Multidisciplinary teams take more effective approaches to child protection

The project “Strengthening the child protection system in Mongolia” was funded by the Japanese International Cooperation Agency (JICA) and implemented by Save the Children Mongolia, the Ministry of Labour and Social Protection, and the Authority for Family, Youth and Child Development (AFCYD) from 2015-2018.

It was implemented successfully in 6 khoroos of Bayanzurkh, Songinokhairkhan, Chingeltei districts as well as the bagh of Erdenebulgan soum, Khairkhan, Battsengel soums of Arkhangai province.

The project’s closing event was held on March 29, 2018. Among those attending were the deputy Minister for Labour and Social Protection, the director of the JICA in Mongolia, the country director of Save the Children in Mongolia, representatives of AFCYD at national, subnational and Ulaanbaatar city level, the National Police, Arkhangai government and program participants.

Save the Children invited leading stakeholders to discuss the activities and achievements of the project as well as the ongoing issues facing MDTs. Mr. Mitsuaki Toyoda, director of Save the Children in Mongolia said that “local multidisciplinary teams were only created after the ratification of the Child Protection Law in 2016.

“We identified a need for team members to understand the new Law and adopt a common approach to child protection. The project has aimed to assist this process with training and documentation that will be continue to be adopted at city, aimag, soum and bagh levels throughout the country. The project has been funded by the Japan International Cooperation Agency (JICA) and we have worked closely with national partners and Save the Children in Japan to deliver the activities.”

The focus of the project has been on

  • Building the capacity of MDTs  through training on child protection issues;
  • Developing and disseminating a national guidance manual for MDTs;
  • Designing and implementing universal case management forms to improve consistency of protection within and between aimags;
  • Training parents on positive discipline methodology.

First, 165 MDT members of nine targeted sites attended training on child protection services and acquired a common understanding of how best to provide services for families and children. Results of the survey conducted at the end of the project showed that MDT members` knowledge and skills had improved by 80% compared to the baseline study in 2015. MDTs in the project target baghs, soums, and khoroos identified a total of 176 cases, referred 33 cases , transferred 13 cases, solved 48 cases, and provided  individual and family counseling  to 204 children and families during the 3 years of implementing the project.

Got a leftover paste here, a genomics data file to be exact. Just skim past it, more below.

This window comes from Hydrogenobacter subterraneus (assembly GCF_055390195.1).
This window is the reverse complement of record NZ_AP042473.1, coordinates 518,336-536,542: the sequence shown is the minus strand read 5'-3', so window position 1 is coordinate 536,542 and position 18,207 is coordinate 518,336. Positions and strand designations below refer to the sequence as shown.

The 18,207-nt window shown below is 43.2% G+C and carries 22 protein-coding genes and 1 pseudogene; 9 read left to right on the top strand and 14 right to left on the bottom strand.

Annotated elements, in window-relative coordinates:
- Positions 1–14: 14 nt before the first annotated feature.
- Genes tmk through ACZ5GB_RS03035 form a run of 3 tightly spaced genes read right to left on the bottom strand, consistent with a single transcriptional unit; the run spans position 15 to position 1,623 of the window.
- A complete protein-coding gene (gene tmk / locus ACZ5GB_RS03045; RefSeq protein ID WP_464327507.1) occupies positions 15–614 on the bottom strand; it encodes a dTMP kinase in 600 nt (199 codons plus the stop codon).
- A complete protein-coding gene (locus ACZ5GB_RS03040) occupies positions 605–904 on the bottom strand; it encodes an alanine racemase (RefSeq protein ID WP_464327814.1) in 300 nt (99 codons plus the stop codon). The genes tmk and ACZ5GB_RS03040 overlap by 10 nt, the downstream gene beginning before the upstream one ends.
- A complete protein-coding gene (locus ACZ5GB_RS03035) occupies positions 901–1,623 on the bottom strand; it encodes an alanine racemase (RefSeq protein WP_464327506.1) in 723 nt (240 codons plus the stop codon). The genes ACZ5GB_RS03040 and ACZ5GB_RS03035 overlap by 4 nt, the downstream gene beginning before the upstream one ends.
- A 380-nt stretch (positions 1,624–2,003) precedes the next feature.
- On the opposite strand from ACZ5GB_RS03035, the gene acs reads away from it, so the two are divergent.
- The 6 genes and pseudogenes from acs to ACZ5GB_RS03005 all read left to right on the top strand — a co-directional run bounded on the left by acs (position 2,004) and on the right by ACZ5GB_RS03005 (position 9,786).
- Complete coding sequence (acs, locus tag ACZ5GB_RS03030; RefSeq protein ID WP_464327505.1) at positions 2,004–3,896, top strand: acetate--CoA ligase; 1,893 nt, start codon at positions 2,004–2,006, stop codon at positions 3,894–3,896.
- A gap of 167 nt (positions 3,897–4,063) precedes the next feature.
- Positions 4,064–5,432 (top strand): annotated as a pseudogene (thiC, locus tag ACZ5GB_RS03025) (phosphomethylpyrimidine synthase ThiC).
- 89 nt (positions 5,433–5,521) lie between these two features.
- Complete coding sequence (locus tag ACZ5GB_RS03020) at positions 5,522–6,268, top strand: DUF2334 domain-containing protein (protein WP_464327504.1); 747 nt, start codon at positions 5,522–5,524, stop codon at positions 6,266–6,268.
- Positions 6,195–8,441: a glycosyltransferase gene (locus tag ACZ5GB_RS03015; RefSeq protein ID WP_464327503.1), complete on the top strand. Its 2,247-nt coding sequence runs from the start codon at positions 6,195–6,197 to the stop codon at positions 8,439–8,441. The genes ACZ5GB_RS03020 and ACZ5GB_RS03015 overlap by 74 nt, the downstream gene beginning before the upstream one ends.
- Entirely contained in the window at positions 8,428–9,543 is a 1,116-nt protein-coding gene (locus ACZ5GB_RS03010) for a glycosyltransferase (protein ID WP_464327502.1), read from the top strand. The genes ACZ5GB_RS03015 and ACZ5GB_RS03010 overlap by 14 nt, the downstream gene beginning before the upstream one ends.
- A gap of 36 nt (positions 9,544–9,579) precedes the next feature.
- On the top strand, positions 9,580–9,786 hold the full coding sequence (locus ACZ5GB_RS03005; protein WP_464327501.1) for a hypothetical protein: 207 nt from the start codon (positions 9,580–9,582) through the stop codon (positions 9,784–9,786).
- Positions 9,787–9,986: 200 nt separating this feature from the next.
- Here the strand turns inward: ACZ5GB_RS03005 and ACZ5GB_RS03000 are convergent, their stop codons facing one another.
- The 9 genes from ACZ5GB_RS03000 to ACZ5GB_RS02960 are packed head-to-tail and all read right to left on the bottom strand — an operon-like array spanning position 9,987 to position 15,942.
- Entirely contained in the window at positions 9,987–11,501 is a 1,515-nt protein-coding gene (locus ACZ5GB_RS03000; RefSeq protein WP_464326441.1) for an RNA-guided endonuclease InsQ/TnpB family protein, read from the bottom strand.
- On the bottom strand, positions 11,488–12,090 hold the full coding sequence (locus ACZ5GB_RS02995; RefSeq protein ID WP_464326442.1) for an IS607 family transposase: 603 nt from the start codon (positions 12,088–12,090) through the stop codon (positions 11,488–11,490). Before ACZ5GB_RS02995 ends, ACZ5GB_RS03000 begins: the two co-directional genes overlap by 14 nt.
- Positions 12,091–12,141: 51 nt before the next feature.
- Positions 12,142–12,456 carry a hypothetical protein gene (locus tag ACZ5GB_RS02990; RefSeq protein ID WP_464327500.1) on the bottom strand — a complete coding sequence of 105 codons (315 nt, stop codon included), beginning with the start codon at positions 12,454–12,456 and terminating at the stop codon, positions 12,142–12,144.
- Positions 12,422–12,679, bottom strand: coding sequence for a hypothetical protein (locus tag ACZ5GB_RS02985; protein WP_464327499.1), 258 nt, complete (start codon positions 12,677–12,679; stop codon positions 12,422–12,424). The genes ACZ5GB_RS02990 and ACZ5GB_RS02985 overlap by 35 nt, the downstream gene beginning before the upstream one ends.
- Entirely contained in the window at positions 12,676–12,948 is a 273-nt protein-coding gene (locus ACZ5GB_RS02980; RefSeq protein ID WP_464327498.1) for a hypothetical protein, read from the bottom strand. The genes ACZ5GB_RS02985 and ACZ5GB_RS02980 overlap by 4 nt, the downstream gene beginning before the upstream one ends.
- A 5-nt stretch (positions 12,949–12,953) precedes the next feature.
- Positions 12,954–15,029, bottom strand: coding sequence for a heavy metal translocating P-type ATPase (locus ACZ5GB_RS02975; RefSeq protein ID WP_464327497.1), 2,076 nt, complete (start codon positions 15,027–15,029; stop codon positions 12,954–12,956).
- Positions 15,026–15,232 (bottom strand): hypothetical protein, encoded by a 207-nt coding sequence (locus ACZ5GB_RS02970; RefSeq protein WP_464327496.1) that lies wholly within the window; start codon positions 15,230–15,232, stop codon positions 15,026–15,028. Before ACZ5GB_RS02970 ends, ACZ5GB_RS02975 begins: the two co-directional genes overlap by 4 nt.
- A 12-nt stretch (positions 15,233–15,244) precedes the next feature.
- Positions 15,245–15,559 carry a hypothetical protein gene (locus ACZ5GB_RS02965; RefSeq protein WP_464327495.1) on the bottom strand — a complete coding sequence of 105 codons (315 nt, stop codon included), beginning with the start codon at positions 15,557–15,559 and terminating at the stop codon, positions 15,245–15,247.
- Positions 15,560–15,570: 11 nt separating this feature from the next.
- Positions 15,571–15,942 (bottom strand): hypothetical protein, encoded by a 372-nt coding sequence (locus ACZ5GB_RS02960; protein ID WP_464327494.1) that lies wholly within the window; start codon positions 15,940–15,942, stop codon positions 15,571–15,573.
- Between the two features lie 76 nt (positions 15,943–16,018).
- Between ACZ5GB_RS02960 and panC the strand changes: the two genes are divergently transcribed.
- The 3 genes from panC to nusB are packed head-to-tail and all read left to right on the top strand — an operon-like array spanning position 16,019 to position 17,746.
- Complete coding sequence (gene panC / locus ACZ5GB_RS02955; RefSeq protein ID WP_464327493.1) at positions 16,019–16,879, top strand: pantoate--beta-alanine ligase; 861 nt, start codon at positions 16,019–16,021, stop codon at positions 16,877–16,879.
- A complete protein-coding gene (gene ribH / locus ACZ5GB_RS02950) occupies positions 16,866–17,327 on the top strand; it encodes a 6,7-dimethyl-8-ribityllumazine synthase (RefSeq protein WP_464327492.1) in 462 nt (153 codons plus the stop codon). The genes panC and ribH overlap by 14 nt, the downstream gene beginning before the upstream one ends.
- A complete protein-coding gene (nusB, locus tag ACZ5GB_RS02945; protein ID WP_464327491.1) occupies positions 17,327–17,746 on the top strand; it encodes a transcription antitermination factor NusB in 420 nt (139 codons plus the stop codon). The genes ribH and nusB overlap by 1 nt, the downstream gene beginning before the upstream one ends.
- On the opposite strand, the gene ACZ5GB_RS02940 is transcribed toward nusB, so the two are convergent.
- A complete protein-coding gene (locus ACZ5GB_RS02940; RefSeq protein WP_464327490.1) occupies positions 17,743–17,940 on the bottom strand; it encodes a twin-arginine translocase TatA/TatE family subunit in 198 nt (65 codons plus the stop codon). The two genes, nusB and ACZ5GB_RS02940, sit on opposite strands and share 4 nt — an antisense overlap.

Case management forms for MDTs

Second, the child protection case management form developed within the project was approved by the Minister of Labor and Social Protection and adopted by MDTs throughout Mongolia. The new forms provide MDTs and courts with comprehensive information on the family situation and a professional assessment of their needs. This improves the quality of decisions made to protect children and families. Save the Children Mongolia conducted 149 face-to-face counselling, 107 group counselling, face-to-face counselling for 90 parents and 63 children, 187 online and telephone counselling through its Child Protection Resource Center of Save the Children.

Third, a series of trainings on positive discipline were conducted for 221 parents and caregivers to raise public awareness of alternatives to corporal punishment. The “Mum and Dad” book which encourages parents to use age-appropriate positive discipline with their children was launched during the project and was awarded the 2017 “Positive Change” trophy by the Authority for Family, Youth and Child Development (AFCYD).  Survey results indicate that the understanding by MDT members of challenges facing parents has increased significantly in the last three years.
Fourth, a number of advocacy activities were organized at policy and decision-making levels. The project steering committee led by the deputy chairman of AFCYD played an important role in disseminating common understanding among stakeholders and integrating the project’s activities and impacts at policy level.